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Ukraine Calls for Safe Passage for Civilians

  • Gabe Joselow

Relatives wave good-bye to children being evacuated from violence-ridden Slovyansk, eastern Ukraine, June 7, 2014.

Relatives wave good-bye to children being evacuated from violence-ridden Slovyansk, eastern Ukraine, June 7, 2014.

Ukraine's president has called for humanitarian corridors to be opened in the country's east to allow civilians to escape fighting between Ukrainian forces and pro-Russian separatists.The United States is urging Russia to do its part to stabilize eastern Ukraine.

Ukrainian President Petro Poroshenko issued a statement Tuesday calling for security forces to provide protective corridors for residents in order to “avoid new victims” in areas where counter-insurgency operations are taking place.

Ukrainian armed forces have stepped up a so-called “anti-terrorist operation” in the Donbas region of eastern Ukraine, the heart of a pro-Russian separatist uprising.

A spokesman for the operation, Vladyslav Seleznyov, told reporters Tuesday he could not give details of any security operations, but said they will make arrangements for civilians.

He said “there is coordination between anti-terror forces and local authorities in order to provide corresponding help to people trying to leave this territory of active operations.”

Russian Foreign Minister Sergei Lavrov said Tuesday that Moscow welcomes Ukraine's decision to establish humanitarian corridors in eastern Ukraine.

Officials report heavy fighting between Ukrainian and rebel forces overnight around Slovyansk in Donetsk province, one of the areas under separatist control.

Poroshenko discussed prospects for a ceasefire during a meeting with Russian President Vladimir Putin in France last week.

Ukraine has accused Russia of supporting the insurgency in the east, ferrying supplies and fighters across the border into Ukraine. Russia denies directly supporting the rebellion and has accused Ukraine of hostility toward Russian-speaking residents of the east.

World leaders meeting last week in Brussels condemned Russia for destabilizing Ukraine. Members of the so-called G-7 group of industrialized nations issued a statement calling on Russia to withdraw troops from the border and use its influence among armed separatists to bring an end to the fighting.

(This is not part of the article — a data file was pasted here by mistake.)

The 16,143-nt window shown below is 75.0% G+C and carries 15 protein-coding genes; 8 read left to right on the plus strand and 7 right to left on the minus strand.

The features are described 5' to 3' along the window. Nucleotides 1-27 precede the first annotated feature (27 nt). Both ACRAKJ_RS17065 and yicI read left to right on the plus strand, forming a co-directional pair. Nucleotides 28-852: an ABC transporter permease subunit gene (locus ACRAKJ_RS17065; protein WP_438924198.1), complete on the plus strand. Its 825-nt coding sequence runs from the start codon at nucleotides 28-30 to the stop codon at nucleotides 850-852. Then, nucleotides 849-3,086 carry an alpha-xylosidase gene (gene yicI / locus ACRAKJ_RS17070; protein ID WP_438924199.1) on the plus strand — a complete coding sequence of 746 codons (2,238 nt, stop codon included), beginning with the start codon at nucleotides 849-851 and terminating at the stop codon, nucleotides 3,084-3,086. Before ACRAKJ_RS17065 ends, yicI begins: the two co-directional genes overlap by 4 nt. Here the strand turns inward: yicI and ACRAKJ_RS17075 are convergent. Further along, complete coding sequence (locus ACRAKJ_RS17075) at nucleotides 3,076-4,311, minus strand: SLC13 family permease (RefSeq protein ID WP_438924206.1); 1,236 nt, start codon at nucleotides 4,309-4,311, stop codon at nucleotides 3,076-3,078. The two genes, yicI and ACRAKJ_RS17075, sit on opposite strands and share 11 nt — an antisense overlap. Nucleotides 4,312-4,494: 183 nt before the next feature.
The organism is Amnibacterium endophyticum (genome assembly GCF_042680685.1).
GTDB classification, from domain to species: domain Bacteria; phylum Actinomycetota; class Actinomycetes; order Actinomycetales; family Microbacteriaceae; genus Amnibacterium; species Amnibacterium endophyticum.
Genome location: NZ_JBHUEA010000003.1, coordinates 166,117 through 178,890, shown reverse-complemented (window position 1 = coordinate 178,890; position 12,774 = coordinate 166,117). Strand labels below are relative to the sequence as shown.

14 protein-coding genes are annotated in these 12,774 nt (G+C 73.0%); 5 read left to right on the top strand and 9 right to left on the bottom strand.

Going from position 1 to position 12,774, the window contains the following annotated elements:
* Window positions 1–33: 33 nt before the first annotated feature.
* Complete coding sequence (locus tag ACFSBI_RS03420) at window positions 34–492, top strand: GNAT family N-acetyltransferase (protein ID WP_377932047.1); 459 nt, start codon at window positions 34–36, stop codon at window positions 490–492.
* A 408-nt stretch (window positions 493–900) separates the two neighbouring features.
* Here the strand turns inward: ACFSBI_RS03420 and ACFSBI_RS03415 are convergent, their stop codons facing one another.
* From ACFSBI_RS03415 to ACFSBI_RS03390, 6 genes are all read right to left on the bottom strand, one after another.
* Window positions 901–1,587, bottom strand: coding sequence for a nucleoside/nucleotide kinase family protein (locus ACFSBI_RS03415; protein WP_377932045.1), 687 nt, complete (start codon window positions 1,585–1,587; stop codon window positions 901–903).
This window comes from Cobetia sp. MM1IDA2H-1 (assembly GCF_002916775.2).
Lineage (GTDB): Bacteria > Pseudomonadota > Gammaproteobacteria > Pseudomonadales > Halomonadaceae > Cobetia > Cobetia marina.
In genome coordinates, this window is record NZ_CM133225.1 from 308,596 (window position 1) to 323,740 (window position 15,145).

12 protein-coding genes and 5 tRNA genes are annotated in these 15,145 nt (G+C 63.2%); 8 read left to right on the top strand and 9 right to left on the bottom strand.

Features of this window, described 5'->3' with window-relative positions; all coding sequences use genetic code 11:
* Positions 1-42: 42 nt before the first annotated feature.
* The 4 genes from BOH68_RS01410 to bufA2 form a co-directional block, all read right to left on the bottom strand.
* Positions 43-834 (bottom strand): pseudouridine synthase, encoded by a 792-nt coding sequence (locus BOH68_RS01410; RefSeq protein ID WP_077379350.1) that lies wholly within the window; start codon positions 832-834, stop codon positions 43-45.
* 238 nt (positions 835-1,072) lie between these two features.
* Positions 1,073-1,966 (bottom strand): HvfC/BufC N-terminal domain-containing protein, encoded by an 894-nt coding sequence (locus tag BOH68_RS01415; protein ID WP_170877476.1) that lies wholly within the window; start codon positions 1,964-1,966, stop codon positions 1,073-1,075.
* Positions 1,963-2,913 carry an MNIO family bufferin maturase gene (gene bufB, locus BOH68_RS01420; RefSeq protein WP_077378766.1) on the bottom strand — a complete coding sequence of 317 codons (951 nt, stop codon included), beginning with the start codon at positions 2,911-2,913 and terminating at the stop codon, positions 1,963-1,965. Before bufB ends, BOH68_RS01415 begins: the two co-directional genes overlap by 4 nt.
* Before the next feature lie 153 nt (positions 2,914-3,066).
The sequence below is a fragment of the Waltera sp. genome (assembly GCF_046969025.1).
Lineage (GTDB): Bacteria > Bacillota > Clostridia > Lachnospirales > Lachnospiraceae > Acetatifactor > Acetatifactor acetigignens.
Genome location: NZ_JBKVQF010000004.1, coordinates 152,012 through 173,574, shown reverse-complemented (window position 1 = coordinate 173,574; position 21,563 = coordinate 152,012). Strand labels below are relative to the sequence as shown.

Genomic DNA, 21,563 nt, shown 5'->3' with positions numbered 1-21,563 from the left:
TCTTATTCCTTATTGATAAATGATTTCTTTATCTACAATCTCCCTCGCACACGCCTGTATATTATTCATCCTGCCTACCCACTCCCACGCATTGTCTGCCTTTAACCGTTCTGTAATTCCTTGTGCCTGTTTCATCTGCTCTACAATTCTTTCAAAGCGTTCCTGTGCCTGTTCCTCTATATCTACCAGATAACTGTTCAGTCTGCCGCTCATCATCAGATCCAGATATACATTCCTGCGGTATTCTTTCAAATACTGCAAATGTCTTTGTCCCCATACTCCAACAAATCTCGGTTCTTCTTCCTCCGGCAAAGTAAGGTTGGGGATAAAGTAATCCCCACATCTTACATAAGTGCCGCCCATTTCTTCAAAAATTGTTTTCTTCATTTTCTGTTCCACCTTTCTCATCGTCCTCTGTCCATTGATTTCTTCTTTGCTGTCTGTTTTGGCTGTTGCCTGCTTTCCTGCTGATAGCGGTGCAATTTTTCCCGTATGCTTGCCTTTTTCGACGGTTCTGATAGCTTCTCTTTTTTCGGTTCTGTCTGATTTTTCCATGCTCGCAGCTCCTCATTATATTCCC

Speaking to reporters in Kyiv Tuesday, U.S. Assistant Secretary of State for European Affairs Victoria Nuland urged Russia to act on G-7 demands.

“It is unacceptable for the Russian Federation to be allowing the kind of fighters and weapons and materiel that we've seen and you saw in the G-7 statement that came out of Brussels that closing the border is one of things we're asking President Putin to work with the Ukrainian government on on an urgent basis,” said Nuland.

The G-7 also threatened sanctions on anyone found to be violating Ukraine's sovereignty and threatening the peace. The United States and the European Union have already imposed some targeted sanctions against Russian companies and individuals following Russia's annexation of Crimea in March and its alleged fueling of violence in eastern Ukraine.

Meanwhile, Moscow and Kyiv continue to negotiate a solution to a gas pricing dispute after Russia threatened to cutoff supplies to Ukraine over unpaid debts.

Representatives of both sides and the European Union have been meeting this week in Brussels to discuss the terms of a new deal.

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